Feb 23, 2014; Peoria, AZ, USA; Seattle Mariners second baseman Nick Franklin (6) fields grounders during camp at Peoria Sports Complex. Mandatory Credit: Rick Scuteri-USA TODAY Sports

Nick Franklin Optioned to Triple-A; Will the Mets Scoop Him Up?

With Opening Day a weekend away, teams are finalizing their 25-man rosters. In Seattle, the Mariners chose to go with Brad Miller at shortstop and optioned Nick Franklin to Triple-A Tacoma. Franklin, 23, has been mentioned as a potential shortstop of the future for the Mets. They are not alone: the Orioles, Rays, and even the Yankees have been discussed as landing spots for Franklin.



Nick Franklin won’t be calling Tacoma home for long. Not with this many suitors, and especially not with that other New York team in the mix. Seattle is desperate for starting pitching, and it will be important for them to win early and often to keep up in an ultracompetitive AL West. There’s a good chance that Franklin will be on his way to the major leagues with another franchise before May Day.

As for the Mets, Ruben Tejada is the shortstop for now, but for how long? Speculation has been constant that Sandy Alderson and Terry Collins are fed up with Tejada’s antics, so how long of a leash will he realistically get in 2014?

Ruben was dreadful in the first two months of 2013, and only an injury kept him from being demoted at that time. There has to be little-to-no chance he will get that much leeway in 2014; if he’s lousy through the first 10 games or so, he may be done for good. Mets fans and front office will shed few tears.

If he only gets a couple weeks’ audition, the Mets should still have time to make a move for Franklin. With Rafael Montero due for a promotion before Memorial Day, and with Daisuke Matsuzaka more than a fair replacement until Montero does come up, New York can easily part with Jenrry Mejia or Dillon Gee in order to bring Franklin in and install him at shortstop.

The Mariners are not going to sell off Nick Franklin in a fire sale, but the clock is ticking for the Mets.

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Tags: New York Mets Nick Franklin Ruben Tejada

  • Not4Nutten

    Nick Franklin is not the answer at SS for the Mets, he has no range and hands of stone, he can however be put in the outfield but he would have to spend sometime in AAA to brush up on his skills and he’s no better than the guys we have down there!!!!! Not4Nutten but Forgetaboutit!!!!!!!!!

    • Ken Meoni

      I totally agree with your assessment. Giving up either of the pitchers Will mentioned would be overpaying for something we have already. Flores can be just as good at SS as this guy and probably hit the same if not better.

    • harmony55

      Neither of those pitchers — Jenrry Mejia or Dillon Gee — would land 23-year-old Nick Franklin, who has Oliver’s projected five-year WAR of 17.5, so Mets fans don’t need to worry about losing the 24-year-old righthander with a projected five-year WAR of 0.5 or the nearly 28-year-old righthander who is projected at 2.5 WAR over the remaining three years of team control.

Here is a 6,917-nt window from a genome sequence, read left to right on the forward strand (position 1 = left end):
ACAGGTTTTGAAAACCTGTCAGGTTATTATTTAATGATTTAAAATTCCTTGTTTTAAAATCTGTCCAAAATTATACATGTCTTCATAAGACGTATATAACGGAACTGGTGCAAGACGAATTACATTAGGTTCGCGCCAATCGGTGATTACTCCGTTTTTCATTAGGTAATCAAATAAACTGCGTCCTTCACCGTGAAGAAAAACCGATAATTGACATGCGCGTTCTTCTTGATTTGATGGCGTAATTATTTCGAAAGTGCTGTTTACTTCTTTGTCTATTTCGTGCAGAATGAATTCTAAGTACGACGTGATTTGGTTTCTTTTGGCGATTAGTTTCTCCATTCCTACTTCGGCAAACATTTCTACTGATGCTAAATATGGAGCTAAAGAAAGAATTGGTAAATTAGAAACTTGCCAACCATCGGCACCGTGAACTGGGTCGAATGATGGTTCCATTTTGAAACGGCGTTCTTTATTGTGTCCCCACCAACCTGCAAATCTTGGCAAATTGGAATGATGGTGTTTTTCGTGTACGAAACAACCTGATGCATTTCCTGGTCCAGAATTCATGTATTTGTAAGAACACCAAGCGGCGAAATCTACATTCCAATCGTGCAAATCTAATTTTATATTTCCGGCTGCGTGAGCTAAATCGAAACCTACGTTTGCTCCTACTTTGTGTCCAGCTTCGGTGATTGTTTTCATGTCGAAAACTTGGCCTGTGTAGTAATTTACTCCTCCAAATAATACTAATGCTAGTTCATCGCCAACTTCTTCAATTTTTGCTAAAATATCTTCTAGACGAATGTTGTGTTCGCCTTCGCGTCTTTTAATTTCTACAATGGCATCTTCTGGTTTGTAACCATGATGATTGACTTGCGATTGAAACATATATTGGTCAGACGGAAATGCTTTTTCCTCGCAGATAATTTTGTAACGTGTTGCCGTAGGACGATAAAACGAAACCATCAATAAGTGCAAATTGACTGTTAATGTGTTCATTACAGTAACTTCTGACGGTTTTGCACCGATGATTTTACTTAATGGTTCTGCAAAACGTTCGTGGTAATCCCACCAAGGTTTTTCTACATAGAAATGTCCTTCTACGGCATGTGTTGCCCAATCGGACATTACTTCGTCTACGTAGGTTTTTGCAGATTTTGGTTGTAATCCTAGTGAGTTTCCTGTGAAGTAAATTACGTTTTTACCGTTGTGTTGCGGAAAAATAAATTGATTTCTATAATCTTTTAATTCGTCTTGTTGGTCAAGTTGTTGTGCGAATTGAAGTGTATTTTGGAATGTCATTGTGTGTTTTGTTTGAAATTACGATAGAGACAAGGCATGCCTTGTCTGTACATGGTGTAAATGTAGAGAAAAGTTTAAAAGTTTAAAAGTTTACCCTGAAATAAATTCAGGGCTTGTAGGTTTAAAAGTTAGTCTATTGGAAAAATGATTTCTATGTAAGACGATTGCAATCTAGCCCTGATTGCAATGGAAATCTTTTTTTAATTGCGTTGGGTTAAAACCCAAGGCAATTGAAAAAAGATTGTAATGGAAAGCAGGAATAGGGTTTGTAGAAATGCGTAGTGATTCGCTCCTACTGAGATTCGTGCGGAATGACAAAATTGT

• Abel Mann

    It would be nuts to trade Gee.

  • harmony55

    Seattle may well move Nick Franklin to the outfield where Franklin could draw comparisons to Adam Jones.

    The Mariners drafted Jones as a high school shortstop with the 37th pick of the 2003 draft and Franklin as a high school shortstop with the 27th pick of the 2009 draft. Jones and Franklin became ranked on Top 100 prospect lists, including peaking at No. 44 on Baseball Prospectus lists.

    Compare their minor league numbers in the same Seattle farm system:

    AJ 2159 PA, .291/.354/.476/.830
    NF 1768 PA, .287/.360/.459/.819

    The Mariners traded Jones to the Orioles the offseason after Jones turned 22 years old while Franklin just turned 23 years old. Here are their MLB numbers at those respective points in their careers:

    AJ 147 PA, .230/.267/.353/.620, OPS+ 63
    NF 412 PA, .225/.303/.382/.686, OPS+ 96

    Franklin had posted a .287/.345/.485/.830 line in his first 148 plate appearances last season before tapering off.

    Seattle converted Jones from shortstop to the outfield for the minor league season in which Jones turned 21 years of age. Jones has since become a three-time Gold Glove-winning All Star outfielder. Franklin made his first appearance in the outfield last week in Spring Training.

    The Mariners probably have a greater need for an outifelder than the Mets do. I don’t place great weight on this anecdotal comparison, but I find the comparison interesting nonetheless.

  • Jenffrj

    Wow, enough of Franklin already. Seattle and their fans want a ransom for this guy. He is a poor fielding infielder who hit .225 last year. Please keep him Seattle. If he is so good, you will need his “talent” this season. Not at all interested. Would take Drew or Owings only.